María Rosalina Orizabal Sánchez was only 2 months pregnant when lava hit El Rodeo, the town in Guatemala where she lived with her whole family. Her sister couldn’t escape and was among people that were trapped and never found in the ashes. The house of Maria was not destroyed but it is in the area that is called ground zero and considered to be dangerous to live in. So they couldn’t stay there any longer. The whole family, Maria, her husband and their 3 kids, who were 5, 11 and 13 year old, had to relocate fast and rely on people’s charity to survive. Hannah Freiwald raised some money to pay for their rent while Maria’s husband was trying to find a new job at the local coffee plantation and trying to sell handmade baskets at the market. However, even now, a few months after the tragedy, what he earns is not nearly enough for his family. They live in hope that God will help him find a better job where they are living now. With this fact in mind and knowing how much care women need in their postpartum, I felt a need to make one step further and made another gift to this family by covering their rent in December.
I found Maria at the point when she was 6 months (27 weeks) pregnant and Hannah Freiwald was already helping them as well as other victims to cover expenses for rent. I find it important to mention one more fact about Hannah. Besides being a very generous soul and amazing midwife fiercely working on informing and supporting women through countless natural births and VBACs in the capital of Guatemala, Hannah is also a founder and a vice president of the board of directors of Manos Abiertas clinic in Ciudad Vieja. This clinic is a donation based and volunteer based project. Its main purpose is to provide a respectful prenatal care and assistance in childbirth to women living behind the poverty line. That is the clinic where our Maria gave birth to her little José.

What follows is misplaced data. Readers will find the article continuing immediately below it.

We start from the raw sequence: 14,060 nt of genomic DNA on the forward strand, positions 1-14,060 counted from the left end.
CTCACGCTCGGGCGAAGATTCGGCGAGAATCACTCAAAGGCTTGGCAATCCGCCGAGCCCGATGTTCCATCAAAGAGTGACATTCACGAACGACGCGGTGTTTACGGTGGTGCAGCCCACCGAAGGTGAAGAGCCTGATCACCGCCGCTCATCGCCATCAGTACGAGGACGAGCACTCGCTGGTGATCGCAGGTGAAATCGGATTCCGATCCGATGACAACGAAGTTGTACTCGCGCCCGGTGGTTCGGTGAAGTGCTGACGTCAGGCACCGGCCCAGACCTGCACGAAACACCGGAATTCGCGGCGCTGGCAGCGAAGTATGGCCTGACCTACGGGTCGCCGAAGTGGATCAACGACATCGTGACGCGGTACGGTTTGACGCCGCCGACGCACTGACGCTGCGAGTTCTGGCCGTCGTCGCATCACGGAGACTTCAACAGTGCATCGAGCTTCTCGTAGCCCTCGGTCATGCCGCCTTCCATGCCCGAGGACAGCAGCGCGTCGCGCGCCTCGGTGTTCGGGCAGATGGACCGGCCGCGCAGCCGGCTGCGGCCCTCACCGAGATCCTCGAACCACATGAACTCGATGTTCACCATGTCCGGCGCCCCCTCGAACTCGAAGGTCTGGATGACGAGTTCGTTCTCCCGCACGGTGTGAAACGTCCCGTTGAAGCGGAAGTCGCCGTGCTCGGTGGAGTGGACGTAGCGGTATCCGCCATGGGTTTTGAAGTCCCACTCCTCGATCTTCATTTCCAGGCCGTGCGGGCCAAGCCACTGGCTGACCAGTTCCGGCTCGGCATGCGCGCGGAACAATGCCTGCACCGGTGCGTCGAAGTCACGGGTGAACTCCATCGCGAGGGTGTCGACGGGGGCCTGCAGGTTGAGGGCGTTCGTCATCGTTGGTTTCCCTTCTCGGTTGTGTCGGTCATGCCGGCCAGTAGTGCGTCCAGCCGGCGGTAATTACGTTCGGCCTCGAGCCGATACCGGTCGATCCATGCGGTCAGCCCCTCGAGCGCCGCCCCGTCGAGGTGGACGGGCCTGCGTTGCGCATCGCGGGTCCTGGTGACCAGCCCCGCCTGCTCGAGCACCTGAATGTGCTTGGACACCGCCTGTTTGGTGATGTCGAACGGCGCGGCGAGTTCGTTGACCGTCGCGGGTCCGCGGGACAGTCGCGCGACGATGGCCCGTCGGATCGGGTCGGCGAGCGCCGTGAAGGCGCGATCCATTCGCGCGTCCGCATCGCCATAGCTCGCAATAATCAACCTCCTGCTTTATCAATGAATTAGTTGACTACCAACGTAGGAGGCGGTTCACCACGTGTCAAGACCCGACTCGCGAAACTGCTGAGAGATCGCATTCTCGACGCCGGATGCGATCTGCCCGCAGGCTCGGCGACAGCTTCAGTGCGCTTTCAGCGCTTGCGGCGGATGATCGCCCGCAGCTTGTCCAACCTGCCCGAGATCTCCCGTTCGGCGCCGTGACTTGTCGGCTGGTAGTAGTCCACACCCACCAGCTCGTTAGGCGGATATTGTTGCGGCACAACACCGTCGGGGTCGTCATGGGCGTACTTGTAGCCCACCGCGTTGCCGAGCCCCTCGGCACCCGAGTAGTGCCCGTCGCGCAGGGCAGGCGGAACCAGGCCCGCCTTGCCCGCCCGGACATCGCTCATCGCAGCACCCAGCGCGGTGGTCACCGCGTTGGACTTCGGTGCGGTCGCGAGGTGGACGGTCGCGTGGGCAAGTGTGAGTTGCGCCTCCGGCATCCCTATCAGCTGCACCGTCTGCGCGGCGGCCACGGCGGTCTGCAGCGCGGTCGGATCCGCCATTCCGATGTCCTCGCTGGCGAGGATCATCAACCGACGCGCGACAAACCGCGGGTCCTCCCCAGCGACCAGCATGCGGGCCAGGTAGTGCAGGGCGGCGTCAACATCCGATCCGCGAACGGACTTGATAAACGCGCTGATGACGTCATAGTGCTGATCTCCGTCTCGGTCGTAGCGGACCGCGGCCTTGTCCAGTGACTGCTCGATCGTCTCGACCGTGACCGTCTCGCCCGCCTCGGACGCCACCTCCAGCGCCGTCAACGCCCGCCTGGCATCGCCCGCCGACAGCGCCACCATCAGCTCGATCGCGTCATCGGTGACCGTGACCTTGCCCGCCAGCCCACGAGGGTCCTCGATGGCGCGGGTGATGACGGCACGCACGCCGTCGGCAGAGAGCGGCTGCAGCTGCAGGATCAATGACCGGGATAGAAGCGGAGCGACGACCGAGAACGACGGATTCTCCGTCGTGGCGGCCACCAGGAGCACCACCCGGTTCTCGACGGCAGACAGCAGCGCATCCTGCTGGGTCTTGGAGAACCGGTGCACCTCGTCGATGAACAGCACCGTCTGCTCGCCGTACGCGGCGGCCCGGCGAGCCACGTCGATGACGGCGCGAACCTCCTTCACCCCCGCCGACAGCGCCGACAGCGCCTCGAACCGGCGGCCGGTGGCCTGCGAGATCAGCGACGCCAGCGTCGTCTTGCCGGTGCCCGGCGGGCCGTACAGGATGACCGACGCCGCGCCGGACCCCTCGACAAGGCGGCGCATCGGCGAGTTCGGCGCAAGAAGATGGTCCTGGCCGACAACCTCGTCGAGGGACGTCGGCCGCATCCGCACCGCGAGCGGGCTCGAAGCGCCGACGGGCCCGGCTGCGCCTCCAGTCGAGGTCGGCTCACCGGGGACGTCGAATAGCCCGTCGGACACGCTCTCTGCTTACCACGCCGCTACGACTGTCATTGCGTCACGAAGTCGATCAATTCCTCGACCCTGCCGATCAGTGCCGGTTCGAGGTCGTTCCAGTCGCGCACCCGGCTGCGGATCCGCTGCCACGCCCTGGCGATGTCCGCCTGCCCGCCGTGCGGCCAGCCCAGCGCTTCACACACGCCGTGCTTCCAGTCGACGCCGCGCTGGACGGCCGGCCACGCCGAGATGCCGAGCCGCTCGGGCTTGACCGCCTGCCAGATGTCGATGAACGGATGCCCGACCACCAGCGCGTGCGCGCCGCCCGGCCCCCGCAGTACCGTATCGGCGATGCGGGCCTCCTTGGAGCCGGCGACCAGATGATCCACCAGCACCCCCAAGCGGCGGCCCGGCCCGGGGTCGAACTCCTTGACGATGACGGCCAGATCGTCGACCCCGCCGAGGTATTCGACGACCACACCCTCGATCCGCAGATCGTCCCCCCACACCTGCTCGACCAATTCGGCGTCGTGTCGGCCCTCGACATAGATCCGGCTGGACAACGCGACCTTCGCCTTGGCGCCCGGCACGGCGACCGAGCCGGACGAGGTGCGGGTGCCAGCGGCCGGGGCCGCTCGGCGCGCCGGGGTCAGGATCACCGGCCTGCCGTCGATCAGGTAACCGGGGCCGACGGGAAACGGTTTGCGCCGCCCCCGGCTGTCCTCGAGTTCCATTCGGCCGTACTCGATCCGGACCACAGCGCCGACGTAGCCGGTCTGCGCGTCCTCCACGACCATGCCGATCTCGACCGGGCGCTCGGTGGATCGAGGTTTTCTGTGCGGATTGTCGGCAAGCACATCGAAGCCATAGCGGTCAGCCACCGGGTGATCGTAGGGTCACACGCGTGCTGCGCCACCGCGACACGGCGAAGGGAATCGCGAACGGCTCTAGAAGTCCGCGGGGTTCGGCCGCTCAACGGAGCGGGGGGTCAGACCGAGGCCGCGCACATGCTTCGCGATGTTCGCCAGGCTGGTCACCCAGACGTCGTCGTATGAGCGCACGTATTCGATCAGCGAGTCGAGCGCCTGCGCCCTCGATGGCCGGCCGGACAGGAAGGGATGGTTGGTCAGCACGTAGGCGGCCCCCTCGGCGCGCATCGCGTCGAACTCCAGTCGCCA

By the way, the number of natural births happening in Guatemala is much lower than recommended by WHO. The proportion of cesarean section in the country is 46% and reaching 96% in the private clinics. Meanwhile the Manos Abiertas clinic supports only natural births and sends women for a cesarean extremely rarely (almost never). If you would like to donate and help more women living below the poverty line to have a respected natural birth, please click here: https://www.asociacionmanosabiertas.org/index.php/en/get-involved/donate-now
I find it is also important to say about the role of Ecstatic Birth Practitioner Training and it’s creator Sheila Kamara Hay played in the financial aid to Maria in such a delicate time in her life. Sheila’s current student, Tammy Kim McGinnes Idoux purchased Ecstatic Birth Practitioner Training through my affiliate link, knowing that 50% of my commission would support Fuego volcano victims. Thanks to Sheila’s generous commission and Tammy’s willingness to support my projects, together we were able to make a meaningful impact in this family’s life touched by a tragedy. If you are interested in Sheila’s Ecstatic Birth Practitioner Training and would like to take it in English while participating in one of my charity projects and making a difference in the lives of pregnant women in Guatemala or Russia, please, contact me at firstname.lastname@example.org To learn more about the EBPT program, please, visit: https://ecstaticbirth.simplero.com/products/70257-2018-Ecstatic-Birth-Practitioner?ref=11934
To learn more about how Ecstatic Birth Practitioner Training impacted my professional and personal life, please, read here: https://ecstaticbirth.simplero.com/S/http://ecstatic-birth.com/other-side/?ref=11934